Be­hind the Magic

Emma Matthew­son was JK Rowl­ing’s ed­i­tor when the Harry Pot­ter books stormed the world. She re­mem­bers life in­side a phe­nom­e­non...

SFX: The Sci-Fi and Fantasy Magazine - - Harry Potter -

What was your ini­tial re­ac­tion when you read your first JK Rowl­ing book?

I loved it right from the start – not only did it make me laugh, but it also had drama, ac­tion, magic, thrilling dan­ger. The writ­ing was so flu­ent, and in no way pa­tro­n­is­ing. The best­selling se­ries for chil­dren at the time was RL Stine’s Goose­bumps se­ries; hor­ror sto­ries, very short, so very dif­fer­ent! Our thoughts were how to break out this de­but, bril­liant writer when the best­selling books were so dif­fer­ent.

Did you see her grow in con­fi­dence as a writer?

From the very be­gin­ning it struck me how con­fi­dent and deft Jo al­ways was in han­dling the world of Harry Pot­ter, and mar­shalling her char­ac­ters. Jo had such a wealth of in­for­ma­tion about the char­ac­ters, of which only a small por­tion would ap­pear in the books, with the rest grad­u­ally com­ing out in our con­ver­sa­tions. Much to the de­light of Jo’s fans every­where of course, this in­for­ma­tion has had op­por­tu­ni­ties to ap­pear in so many dif­fer­ent ways now, from Pot­ter­more, to the films, to the play Harry Pot­ter And

The Cursed Child! This con­fi­dence would al­low us to have bril­liant con­ver­sa­tions as Jo would al­ways have a good rea­son for why she had in­cluded some­thing as she had the nar­ra­tives for the seven books firmly in her mind. Or she would take up an ed­i­to­rial sug­ges­tion and weave it seam­lessly into the nar­ra­tive with con­sum­mate skill.

Was she very pro­tec­tive of her char­ac­ters and world?

Only in a good way. Jo had such a strong vi­sion; it’s her story, her char­ac­ters, af­ter all. And work­ing with an au­thor who has a vi­sion like that – it’s won­der­ful.

How much of the story was mapped out, and how much con­ceived on a book by book ba­sis?

Jo had a strong vi­sion for all seven books, with a clear idea of the main sto­ry­line for each book. But she was con­fi­dent enough to be able to change de­tail within that over­ar­ch­ing struc­ture, as the story de­vel­oped. It’s com­mon knowl­edge now that de­tails that might seem unim­por­tant in one book would prove to have great sig­nif­i­cance later on. A true sign of a writer com­pletely in com­mand of their ma­te­rial.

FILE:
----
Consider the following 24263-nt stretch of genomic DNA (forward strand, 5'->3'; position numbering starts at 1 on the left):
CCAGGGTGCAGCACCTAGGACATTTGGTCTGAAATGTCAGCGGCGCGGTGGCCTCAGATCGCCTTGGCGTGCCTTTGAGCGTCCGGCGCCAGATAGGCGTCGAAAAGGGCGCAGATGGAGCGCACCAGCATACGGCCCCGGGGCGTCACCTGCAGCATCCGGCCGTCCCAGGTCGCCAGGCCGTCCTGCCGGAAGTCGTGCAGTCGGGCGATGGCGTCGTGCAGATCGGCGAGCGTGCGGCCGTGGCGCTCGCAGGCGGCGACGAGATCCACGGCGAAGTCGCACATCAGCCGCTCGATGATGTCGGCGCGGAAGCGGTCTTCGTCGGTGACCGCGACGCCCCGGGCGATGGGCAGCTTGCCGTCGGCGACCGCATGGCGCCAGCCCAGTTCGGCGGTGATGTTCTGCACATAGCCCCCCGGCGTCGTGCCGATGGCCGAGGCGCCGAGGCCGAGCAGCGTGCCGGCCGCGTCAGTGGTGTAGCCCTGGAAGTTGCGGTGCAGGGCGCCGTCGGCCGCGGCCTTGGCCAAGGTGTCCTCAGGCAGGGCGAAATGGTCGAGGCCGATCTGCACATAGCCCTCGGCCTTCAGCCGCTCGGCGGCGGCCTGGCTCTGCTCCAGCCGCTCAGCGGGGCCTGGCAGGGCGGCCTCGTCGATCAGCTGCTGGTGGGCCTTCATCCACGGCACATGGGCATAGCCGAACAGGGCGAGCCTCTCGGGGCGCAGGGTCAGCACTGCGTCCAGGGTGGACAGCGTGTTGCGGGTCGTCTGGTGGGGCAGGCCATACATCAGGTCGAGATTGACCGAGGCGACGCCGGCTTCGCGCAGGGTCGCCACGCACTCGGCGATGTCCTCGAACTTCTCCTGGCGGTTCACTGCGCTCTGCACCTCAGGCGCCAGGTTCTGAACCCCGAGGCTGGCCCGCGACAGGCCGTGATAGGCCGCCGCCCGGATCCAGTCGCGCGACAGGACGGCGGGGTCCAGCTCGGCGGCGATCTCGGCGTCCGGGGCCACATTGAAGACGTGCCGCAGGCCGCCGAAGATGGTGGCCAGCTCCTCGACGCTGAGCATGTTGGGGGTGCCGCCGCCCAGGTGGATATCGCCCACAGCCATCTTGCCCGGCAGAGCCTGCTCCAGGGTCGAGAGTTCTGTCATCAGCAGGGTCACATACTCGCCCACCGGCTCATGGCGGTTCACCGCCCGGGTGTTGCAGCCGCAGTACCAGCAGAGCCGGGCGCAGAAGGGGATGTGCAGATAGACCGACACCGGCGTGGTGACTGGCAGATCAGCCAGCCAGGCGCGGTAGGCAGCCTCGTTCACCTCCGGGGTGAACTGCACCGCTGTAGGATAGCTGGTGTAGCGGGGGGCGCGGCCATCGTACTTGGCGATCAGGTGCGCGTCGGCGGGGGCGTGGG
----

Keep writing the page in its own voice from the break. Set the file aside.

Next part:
What was be­hind the de­ci­sion to pack­age the books for adults as well as chil­dren?

It was anec­do­tal sto­ries that we started hear­ing, about adults be­ing a lit­tle em­bar­rassed about read­ing a book nom­i­nally for chil­dren, but clearly en­joy­ing it and un­able to stop – so read­ing it be­hind their news­pa­per on the morn­ing com­mute. So we thought: why not make it easy for the adults? It was a true in­di­ca­tion of how rich Jo’s sto­ries are, with their wide ap­peal for adults and chil­dren.

What was it like, rid­ing that roller­coaster?

Such fun. Such an ex­pe­ri­ence. I learned so much and felt very, very lucky.

How did you deal with the se­cu­rity is­sues when each new book came out?

If I told you about them I would have to kill you! I can say it did in­volve safes, se­cu­rity vans, sub­terfuge, mid­night pho­to­copy­ing amongst other things. Not your av­er­age pub­lish­ing process.

How have you seen the chil­dren’s pub­lish­ing in­dus­try change since Harry Pot­ter?

Chil­dren’s pub­lish­ing has al­ways been vi­brant and strong. But I think per­haps not al­ways given the re­spect or the ac­knowl­edge­ment that it de­served. I think Jo and Harry Pot­ter – along with the other bril­liant au­thors writ­ing to­day – opened the world’s eyes to the bril­liance of chil­dren’s books. For ex­am­ple, I am no longer asked: “When are you go­ing to ‘move on’ to books for adults?” No dis­re­spect to my won­der­ful adult ed­i­tor col­leagues!

Have any chil­dren given you feed­back about how it’s changed their life?

I heard so very many sto­ries from chil­dren about how Harry Pot­ter helped them fall in love with read­ing – to have been a part of that makes me feel enor­mously proud. A love of read­ing opens so very many doors.

Jayne Nel­son

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